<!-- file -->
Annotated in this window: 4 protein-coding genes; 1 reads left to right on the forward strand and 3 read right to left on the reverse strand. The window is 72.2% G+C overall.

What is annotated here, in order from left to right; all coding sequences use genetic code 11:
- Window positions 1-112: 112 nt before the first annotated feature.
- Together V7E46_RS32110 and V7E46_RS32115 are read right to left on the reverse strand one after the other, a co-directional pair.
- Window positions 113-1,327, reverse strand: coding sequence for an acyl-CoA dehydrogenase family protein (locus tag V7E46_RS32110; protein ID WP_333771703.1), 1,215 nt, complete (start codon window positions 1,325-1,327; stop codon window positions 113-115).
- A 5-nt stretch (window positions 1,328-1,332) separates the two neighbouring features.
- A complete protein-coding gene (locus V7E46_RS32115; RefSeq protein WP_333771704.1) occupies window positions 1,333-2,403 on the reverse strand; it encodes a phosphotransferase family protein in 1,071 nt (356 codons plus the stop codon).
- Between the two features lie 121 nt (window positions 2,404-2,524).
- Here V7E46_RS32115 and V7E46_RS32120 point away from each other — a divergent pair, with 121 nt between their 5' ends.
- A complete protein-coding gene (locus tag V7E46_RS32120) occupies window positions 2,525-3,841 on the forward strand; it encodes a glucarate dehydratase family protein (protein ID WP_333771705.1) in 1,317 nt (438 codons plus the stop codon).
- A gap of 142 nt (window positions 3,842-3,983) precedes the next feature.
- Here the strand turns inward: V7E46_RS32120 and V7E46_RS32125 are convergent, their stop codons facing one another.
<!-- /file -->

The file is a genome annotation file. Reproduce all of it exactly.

Annotated in this window: 4 protein-coding genes; 1 reads left to right on the forward strand and 3 read right to left on the reverse strand. The window is 72.2% G+C overall.

What is annotated here, in order from left to right; all coding sequences use genetic code 11:
- Window positions 1-112: 112 nt before the first annotated feature.
- Together V7E46_RS32110 and V7E46_RS32115 are read right to left on the reverse strand one after the other, a co-directional pair.
- Window positions 113-1,327, reverse strand: coding sequence for an acyl-CoA dehydrogenase family protein (locus tag V7E46_RS32110; protein ID WP_333771703.1), 1,215 nt, complete (start codon window positions 1,325-1,327; stop codon window positions 113-115).
- A 5-nt stretch (window positions 1,328-1,332) separates the two neighbouring features.
- A complete protein-coding gene (locus V7E46_RS32115; RefSeq protein WP_333771704.1) occupies window positions 1,333-2,403 on the reverse strand; it encodes a phosphotransferase family protein in 1,071 nt (356 codons plus the stop codon).
- Between the two features lie 121 nt (window positions 2,404-2,524).
- Here V7E46_RS32115 and V7E46_RS32120 point away from each other — a divergent pair, with 121 nt between their 5' ends.
- A complete protein-coding gene (locus tag V7E46_RS32120) occupies window positions 2,525-3,841 on the forward strand; it encodes a glucarate dehydratase family protein (protein ID WP_333771705.1) in 1,317 nt (438 codons plus the stop codon).
- A gap of 142 nt (window positions 3,842-3,983) precedes the next feature.
- Here the strand turns inward: V7E46_RS32120 and V7E46_RS32125 are convergent, their stop codons facing one another.